Son: Dad, have you noticed that you are losing your front hair?
Father: Yes son. It is believed to be a sign of maturity, wisdom and wealth in our culture….
Son: Oh, I see! Eerrmm, but how come you haven’t got any money to buy me that toy I showed you at the superstore today?
Among the many things that scare women, hair loss ranks high on the list and could affect the quality of life of the person involved while most men affected accept hair loss (baldness or receding hairline as it is commonly called) as a sign of aging.
Hair loss, otherwise called alopecia, may be described as the loss of hair from the head or other parts of the body where hair growth naturally occurs. Some people may describe it as their hair falling out. It is not contagious and cannot be transmitted from one person to another. Alopecia also occurs in healthy individuals and could be due to a lot of factors.
The hair has two parts – the follicle found in the skin and the shaft seen above the skin. The hair follicle has tiny blood vessels that nourish it. Also in close relationship with the hair follicle is the sebaceous gland that secretes sebum. To know more about the condition, it is very important to note that hair growth occurs in stages and different hair strands can be at different stage of growth cycle at a particular time. The stages of hair growth are described below.
Growing phase: This is also referred to as the anagen phase. In this phase, the length of the hair increases. It could last for years (sometimes between two to six years. Because of events which take place during the growing phase, it can be said that the longer the hair spends in the growing phase, the longer the hair will become.
Transition phase: Here, the hair follicle shrinks and detaches from the inner layer of the skin. It is also known as the catagen phase. It may last for about two weeks. It is in this phase that the hair follicle renews itself.
Resting phase: Also called the telogen or shedding phase. In this period the follicles remain dormant. The new hair growth begins while the old hair is resting and this could last for months. Finally there is the new hair phase, which involves the shedding of old hair while the new hair continues to grow. When hair in this phase and it is pulled out, a solid, hard, dry, white material will be noticed at the root. A certain amount of hair is lost at this stage each day.
This is considered a normal process and there could be shedding of about 50-150 strands of hair during the hair growth cycle. Each phase is very important as abnormality occurring at any level may affect the quantity and quality of hair growth. For instance, there may be excess shedding of hair and noticeable thinning when the hair enters the resting phase too early. The rate of hair growth as well as texture of hair may be affected by certain factors like age, gender, genetic factors and ethnic background, amongst others.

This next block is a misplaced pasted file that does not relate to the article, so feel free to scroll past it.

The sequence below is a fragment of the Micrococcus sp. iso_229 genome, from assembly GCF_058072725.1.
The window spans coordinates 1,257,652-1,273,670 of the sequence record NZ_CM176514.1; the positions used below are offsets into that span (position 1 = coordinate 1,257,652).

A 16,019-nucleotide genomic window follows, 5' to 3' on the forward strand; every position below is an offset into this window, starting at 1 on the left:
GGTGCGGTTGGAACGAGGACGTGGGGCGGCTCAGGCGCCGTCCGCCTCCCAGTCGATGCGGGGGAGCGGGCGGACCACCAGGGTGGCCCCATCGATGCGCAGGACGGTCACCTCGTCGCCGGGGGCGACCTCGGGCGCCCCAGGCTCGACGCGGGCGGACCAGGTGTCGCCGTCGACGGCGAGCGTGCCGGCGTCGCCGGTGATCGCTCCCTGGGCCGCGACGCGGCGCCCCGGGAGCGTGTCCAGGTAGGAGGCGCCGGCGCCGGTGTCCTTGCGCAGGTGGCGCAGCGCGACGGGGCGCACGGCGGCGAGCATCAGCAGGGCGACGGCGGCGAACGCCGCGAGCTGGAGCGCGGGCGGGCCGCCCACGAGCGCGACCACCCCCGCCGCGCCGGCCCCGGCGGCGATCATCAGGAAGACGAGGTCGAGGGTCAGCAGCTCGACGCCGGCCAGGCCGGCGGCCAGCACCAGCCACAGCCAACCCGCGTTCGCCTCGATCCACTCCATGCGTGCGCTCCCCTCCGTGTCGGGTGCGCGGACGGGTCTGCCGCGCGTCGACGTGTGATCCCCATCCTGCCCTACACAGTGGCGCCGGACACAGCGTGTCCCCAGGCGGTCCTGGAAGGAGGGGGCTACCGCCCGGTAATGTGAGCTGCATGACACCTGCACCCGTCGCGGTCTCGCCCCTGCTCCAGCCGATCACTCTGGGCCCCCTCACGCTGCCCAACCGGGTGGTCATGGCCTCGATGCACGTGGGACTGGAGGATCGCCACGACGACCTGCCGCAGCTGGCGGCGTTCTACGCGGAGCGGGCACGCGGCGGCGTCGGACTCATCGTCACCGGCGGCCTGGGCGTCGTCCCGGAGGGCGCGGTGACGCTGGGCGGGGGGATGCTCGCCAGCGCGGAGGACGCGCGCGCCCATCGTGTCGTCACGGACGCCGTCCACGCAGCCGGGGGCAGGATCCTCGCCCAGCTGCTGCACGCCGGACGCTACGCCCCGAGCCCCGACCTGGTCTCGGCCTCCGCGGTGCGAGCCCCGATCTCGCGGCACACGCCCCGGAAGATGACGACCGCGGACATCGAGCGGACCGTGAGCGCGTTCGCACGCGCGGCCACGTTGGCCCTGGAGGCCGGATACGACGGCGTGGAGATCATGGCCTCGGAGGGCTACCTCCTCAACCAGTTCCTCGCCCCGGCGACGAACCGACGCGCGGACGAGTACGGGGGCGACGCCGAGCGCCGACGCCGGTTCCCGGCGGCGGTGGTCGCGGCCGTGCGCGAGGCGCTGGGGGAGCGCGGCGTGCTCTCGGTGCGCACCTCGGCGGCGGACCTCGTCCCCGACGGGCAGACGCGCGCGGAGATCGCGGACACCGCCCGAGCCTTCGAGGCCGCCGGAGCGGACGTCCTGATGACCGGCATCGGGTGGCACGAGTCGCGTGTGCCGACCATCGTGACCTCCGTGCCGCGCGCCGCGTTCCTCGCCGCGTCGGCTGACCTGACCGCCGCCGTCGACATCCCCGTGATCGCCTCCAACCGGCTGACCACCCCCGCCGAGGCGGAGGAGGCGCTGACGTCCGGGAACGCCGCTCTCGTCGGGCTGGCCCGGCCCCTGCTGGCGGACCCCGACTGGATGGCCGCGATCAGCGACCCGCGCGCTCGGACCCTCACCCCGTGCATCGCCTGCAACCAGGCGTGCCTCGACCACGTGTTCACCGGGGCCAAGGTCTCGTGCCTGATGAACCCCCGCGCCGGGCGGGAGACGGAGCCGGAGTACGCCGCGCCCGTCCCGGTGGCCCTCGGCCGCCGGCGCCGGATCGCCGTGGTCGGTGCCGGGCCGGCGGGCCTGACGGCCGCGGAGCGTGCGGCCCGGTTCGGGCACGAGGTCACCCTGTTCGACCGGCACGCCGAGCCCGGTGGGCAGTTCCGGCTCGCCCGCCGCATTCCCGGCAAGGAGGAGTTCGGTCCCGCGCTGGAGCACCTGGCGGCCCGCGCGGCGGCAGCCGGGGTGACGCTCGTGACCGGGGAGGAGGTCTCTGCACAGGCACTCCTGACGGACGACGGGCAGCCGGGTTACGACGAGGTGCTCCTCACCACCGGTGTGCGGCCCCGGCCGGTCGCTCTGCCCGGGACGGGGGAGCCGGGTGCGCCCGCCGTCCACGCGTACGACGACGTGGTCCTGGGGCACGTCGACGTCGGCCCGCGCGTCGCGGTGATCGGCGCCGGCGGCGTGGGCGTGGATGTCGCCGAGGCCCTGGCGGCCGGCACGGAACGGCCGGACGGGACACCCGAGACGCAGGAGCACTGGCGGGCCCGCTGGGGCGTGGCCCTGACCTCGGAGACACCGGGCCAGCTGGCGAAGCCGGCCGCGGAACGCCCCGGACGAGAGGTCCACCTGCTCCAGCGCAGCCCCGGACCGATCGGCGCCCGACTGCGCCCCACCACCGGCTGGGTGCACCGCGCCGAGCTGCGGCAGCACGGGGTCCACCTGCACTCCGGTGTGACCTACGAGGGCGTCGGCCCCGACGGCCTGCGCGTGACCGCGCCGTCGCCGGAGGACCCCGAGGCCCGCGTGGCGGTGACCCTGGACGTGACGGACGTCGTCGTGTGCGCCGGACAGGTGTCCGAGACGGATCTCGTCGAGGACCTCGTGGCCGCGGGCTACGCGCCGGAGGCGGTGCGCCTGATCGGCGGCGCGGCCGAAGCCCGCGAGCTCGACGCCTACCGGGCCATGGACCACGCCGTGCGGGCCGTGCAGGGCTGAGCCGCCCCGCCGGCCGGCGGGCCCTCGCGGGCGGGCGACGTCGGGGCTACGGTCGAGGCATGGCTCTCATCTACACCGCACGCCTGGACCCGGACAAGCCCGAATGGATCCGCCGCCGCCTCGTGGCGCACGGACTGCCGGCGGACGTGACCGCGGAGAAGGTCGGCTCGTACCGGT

The cause of hair loss may be hereditary or acquired, permanent or temporary, with some common causes being alopecia areata (which is an autoimmune disease characterized by hair loss in round patches), hormonal changes (like pregnancy, childbirth, menopause), medical conditions like thyroid diseases, scalp infections (like ringworm), lupus, may also be side effect of some medications (for example, in the treatment of cancer, depression, hypertension), emotional stress, extreme weight loss, mental disorder (trichotillomania- where some people feel the need to pull out their hair), certain hairstyles that put pressure on the follicle by pulling the hair back tightly, poor diet and unhealthy lifestyle among many other causes.
Persistent hair loss may signify an underlying health condition. Your doctor or dermatologist can determine the cause of your alopecia and guide you through appropriate treatment. There are several modalities for treatment which include use of drugs, surgery (like hair transplant surgery) and many others.
Ways individuals can prevent hair loss:
• Avoid the use of harsh chemicals on the hair. For instance excessive use of relaxers, colouring agents and others;
• Limit pressure on the follicles by avoiding tight hair styles, especially those that put pressure on the scalp;
• Restrict excessive application of heat to the hair. For example, from hair straighteners, heated combs, blow dryers and others.
• Choose effective ways of managing stress
So next time you notice that cluster of hair on your comb after combing, you will be able to tell if it is a healthy hair loss or not and you can care for your hair better.
Health quote of the week:
“People will stare. Make it worth their while” – Harry Winston